progress in finding a solution in the sixth negotiating meeting. Familiar
suggestions of including a “clear attribution clause” was mooted (Meeting
report, paras 37–38). However, it is unclear what an attribution clause would
achieve, since the CJEU’s objections in Opinion
2/13 related to its lack of jurisdiction over CFSP acts. Automatically
attributing CFSP acts to the Member States – either exclusively or jointly with
the Union – for the purposes of the ECHR does not appear to have any effect on
this issue. It would not remove the CFSP from the ECtHR’s jurisdiction, and it
would obviously not widen the scope of the CJEU’s jurisdiction.
In the end, the
Chair reached the lethargic conclusion that there was a “common goal by the
delegations […] that, in order to avoid ‘black holes’ in the European human
rights protection, the Convention system should be able to accommodate all acts
in the CFSP area. The question was ultimately to find that appropriate way how
to get there.” (Meeting report, para 39.)
Further issues raised
Towards the end of
the sixth negotiation meeting, some delegations brought up additional issues
that were not included in the four “baskets”.
First, the Chair
and the CoE Secretariat brought up the issue of the relationship between
the mimimum standards clauses: ECHR article 53 and the EU Charter of
Fundamental Rights article 53 (Meeting report, para 40). To overcome the
CJEU’s worries in Opinion 2/13
concerning the coordination of these two provisions, it was preliminarily
suggested to clarify their relationship in the Explanatory Report to the DAA.
delegations pointed out that there had been changes in the CoE since the
adoption of the 2013 DAA, and that articles 6, 7, and 8 of the DAA (dealing
with the participation of the Union in CoE organs and its budgetary
contribution to the CoE) therefore had to be revised to reflect those
changes (Meeting report, para 41). These delegations also announced that they
would bring up further issues, as already mentioned.
delegation inquired about the possibility if asking the ECtHR for an
opinion on the renegotiated DAA, as alluded to above (Meeting report, para 43).
Asking the ECtHR for such an opinion would in principle be possible under ECHR
article 47. In my view, doing so would probably also be a wise move. A positive
opinion by the ECtHR may potentially influence the CJEU when it will,
inevitably, be asked to give its opinion on the renegotiated DAA. Moreover,
waiting for an ECtHR opinion is unlikely to delay the process much. It might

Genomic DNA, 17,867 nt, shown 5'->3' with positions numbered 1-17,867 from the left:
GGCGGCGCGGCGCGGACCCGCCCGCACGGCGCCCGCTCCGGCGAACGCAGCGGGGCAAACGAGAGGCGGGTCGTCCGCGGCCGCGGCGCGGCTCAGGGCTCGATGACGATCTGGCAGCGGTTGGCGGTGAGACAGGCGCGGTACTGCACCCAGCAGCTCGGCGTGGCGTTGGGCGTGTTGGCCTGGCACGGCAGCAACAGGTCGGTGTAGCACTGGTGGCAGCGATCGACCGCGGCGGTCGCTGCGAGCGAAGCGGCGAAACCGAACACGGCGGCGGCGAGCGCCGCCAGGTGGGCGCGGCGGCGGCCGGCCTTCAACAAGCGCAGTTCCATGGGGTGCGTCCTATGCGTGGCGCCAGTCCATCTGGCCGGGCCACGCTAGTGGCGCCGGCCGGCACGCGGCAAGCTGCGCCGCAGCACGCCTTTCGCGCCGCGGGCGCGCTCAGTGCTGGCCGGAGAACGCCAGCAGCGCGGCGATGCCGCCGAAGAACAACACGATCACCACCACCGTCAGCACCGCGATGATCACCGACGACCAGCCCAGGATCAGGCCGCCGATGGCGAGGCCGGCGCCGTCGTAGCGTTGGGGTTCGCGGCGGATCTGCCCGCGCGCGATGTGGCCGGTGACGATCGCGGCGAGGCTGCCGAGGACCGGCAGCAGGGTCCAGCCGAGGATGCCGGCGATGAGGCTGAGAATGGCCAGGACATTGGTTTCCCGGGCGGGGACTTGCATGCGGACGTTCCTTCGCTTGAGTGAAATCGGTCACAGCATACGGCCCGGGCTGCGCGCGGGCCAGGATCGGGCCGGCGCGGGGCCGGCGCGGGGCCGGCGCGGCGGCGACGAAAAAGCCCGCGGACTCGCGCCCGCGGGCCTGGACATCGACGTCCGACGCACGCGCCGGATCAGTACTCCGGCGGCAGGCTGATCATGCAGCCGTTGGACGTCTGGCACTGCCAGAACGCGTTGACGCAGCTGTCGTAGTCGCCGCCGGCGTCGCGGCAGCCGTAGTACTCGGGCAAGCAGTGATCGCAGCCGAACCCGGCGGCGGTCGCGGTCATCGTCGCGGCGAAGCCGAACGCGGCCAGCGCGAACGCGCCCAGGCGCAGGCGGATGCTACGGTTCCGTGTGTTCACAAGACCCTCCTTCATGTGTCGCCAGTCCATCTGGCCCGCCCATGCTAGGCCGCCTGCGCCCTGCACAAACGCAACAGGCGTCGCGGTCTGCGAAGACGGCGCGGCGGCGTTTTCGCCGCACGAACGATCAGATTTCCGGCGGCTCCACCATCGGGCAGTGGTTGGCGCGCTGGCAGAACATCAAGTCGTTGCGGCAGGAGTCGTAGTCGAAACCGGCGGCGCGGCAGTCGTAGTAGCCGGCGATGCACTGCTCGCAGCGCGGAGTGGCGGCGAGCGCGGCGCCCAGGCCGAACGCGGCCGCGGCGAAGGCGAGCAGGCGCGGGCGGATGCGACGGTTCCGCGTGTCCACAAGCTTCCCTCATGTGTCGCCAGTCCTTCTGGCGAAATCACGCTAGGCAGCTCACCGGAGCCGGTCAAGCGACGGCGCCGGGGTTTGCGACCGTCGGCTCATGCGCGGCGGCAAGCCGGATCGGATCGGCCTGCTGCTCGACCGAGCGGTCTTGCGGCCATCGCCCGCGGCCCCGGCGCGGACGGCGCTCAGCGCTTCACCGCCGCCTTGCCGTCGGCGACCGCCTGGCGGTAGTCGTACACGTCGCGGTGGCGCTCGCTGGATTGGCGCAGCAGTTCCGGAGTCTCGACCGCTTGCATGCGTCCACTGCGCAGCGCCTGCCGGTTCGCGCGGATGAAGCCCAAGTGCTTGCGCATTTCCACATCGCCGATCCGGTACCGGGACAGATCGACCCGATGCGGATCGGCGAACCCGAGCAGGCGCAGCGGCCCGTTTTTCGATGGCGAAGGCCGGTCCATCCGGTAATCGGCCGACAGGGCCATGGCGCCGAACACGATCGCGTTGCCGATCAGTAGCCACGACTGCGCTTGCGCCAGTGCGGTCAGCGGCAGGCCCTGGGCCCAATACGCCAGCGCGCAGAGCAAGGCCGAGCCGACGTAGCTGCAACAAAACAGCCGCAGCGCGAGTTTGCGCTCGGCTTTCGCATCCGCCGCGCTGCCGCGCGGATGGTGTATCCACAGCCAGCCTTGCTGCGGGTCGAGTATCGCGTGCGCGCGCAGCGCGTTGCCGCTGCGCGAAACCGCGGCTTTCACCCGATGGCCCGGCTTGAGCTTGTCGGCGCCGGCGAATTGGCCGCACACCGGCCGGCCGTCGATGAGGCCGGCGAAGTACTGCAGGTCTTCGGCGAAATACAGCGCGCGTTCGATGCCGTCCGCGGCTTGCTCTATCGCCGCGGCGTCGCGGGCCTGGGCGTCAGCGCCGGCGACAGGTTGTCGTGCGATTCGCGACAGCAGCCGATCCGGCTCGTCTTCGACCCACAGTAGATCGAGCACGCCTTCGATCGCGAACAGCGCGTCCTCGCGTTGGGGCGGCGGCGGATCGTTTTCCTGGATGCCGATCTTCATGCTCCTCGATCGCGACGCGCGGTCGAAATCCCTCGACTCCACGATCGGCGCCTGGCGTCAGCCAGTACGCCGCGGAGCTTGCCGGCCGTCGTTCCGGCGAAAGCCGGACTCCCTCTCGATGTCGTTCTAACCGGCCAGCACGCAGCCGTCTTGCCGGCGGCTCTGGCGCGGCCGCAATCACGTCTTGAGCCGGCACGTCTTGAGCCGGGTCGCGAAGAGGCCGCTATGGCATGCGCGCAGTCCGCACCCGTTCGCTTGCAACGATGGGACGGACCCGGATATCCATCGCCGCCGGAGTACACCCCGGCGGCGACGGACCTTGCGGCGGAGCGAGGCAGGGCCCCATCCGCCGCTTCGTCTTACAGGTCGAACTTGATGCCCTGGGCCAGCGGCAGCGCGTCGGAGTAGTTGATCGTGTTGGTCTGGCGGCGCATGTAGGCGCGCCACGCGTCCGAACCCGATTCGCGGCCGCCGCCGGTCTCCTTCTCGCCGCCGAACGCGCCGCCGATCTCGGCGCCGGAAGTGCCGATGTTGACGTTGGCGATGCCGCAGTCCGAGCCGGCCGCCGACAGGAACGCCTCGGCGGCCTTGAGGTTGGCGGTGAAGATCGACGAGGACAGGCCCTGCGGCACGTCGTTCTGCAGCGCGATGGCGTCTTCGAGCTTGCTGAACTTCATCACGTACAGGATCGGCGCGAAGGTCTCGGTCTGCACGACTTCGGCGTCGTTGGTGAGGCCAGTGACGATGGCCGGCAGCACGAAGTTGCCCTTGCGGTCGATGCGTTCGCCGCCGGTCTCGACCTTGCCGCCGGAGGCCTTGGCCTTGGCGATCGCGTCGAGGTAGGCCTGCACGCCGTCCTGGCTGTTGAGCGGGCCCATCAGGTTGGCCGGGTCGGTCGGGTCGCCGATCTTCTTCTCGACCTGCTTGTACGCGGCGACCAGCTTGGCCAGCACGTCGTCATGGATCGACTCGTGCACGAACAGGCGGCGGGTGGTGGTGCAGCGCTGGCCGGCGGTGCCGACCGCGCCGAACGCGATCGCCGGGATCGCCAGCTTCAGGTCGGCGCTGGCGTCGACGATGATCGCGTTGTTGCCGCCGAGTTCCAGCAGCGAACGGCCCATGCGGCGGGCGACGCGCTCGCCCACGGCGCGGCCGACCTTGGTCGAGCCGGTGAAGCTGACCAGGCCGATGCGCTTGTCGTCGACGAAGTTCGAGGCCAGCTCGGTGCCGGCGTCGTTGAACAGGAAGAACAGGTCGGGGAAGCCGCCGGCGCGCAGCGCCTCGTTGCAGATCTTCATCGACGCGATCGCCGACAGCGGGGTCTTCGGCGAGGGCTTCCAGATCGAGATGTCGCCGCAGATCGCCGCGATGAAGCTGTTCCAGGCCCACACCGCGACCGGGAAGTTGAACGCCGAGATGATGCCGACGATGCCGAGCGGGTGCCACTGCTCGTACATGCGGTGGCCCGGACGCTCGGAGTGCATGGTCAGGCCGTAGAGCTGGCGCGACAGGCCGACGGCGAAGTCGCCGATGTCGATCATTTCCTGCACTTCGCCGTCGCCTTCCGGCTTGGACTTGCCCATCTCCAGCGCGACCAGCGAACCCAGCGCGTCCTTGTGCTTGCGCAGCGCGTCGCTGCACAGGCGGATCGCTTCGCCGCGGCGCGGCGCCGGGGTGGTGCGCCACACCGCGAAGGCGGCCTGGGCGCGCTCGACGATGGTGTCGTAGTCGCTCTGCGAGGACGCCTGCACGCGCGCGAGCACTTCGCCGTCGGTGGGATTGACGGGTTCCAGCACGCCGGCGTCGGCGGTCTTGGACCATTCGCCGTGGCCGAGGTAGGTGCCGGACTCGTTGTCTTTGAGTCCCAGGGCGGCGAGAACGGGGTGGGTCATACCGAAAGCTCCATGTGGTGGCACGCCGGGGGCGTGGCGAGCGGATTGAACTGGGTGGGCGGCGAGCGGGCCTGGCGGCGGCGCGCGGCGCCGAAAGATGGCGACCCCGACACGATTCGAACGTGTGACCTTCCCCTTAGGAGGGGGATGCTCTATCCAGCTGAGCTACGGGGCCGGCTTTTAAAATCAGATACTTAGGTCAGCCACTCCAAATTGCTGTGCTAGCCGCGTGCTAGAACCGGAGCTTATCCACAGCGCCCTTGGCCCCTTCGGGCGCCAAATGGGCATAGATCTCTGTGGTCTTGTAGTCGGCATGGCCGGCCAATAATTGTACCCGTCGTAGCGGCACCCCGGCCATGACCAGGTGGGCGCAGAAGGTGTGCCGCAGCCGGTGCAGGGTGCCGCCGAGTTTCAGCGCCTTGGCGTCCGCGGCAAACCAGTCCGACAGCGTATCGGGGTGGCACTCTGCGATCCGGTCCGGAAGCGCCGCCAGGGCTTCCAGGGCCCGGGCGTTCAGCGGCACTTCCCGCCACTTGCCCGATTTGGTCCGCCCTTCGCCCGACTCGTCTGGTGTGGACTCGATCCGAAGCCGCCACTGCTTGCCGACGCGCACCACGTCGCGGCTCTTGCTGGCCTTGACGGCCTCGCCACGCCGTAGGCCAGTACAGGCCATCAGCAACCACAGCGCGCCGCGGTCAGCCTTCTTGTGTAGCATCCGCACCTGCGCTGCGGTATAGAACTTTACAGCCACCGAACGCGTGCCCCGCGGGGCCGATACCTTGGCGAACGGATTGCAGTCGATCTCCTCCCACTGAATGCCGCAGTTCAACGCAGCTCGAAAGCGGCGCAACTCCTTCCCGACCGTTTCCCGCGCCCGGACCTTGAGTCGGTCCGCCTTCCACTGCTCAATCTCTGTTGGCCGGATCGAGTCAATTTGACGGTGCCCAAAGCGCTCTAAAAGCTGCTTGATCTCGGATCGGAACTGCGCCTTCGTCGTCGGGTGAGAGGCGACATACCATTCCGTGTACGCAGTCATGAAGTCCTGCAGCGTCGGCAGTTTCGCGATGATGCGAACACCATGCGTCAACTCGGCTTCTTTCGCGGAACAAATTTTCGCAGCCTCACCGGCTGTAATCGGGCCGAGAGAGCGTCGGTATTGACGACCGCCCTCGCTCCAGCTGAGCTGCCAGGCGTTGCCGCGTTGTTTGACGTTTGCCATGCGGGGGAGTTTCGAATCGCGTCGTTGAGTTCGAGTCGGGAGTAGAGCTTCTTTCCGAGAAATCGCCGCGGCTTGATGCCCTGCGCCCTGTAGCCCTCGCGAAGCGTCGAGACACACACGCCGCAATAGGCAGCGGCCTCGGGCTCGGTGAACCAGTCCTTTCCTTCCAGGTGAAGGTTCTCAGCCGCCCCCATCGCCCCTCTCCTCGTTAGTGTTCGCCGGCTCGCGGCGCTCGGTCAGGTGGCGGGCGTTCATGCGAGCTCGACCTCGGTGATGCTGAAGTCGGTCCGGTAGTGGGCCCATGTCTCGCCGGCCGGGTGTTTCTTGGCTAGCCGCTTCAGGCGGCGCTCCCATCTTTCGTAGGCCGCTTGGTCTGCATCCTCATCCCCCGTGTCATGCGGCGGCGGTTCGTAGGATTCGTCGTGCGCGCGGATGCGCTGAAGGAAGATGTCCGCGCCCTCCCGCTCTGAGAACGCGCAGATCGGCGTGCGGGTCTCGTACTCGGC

even be possible to ask both courts for an opinion at more-or-less the same
time. If so, I would expect that the ECtHR will be able to deliver an opinion
sooner than the CJEU. Last time the ECtHR
was asked to give an opinion under ECHR article 47, it only took about six
months to do so.
negotiations have no doubt started, it is already apparent that they will take
time. Several of the CJEU’s objections in Opinion
2/13 concern issues that were extremely delicate in the negotiations of the
2013 DAA. From the perspective of the non-EU Member States of the CoE, the
negotiations are now essentially being reopened to deal with mostly internal
affairs between the EU and its Member States. This is a recurrent theme in EU
external relations: the externalization of issues that, at least in my view,
should be dealt with internally.
background, the negotiations will likely be quite difficult. Hopefully,
however, the obstacles can nevertheless be overcome without undermining the
ECHR system. If not, there is only one way forward: amending EU primary law to
neutralize the effects of Opinion 2/13.
second renegotiation meeting
Some progress was
made at the meeting of 24–26 November 2020 (which I will refer to as the 7th
meeting from the start of talks), but from reading the meeting report
it is becoming increasingly clear that no immediate breakthroughs are in sight.
The following briefly
summarizes and takes stock of the progress made. I begin by listing the issues
that were not dealt with at all during the 7th meeting, and then turn to the
issues which were the subject of negotiations at the 7th meeting. Finally, I
will say a couple of words about other business at the 7th meeting, notably the
exchange of views with representatives of civil society.
Issues deferred to later meetings
During the meeting,
there was only time to discuss issues relating to the first two of the four baskets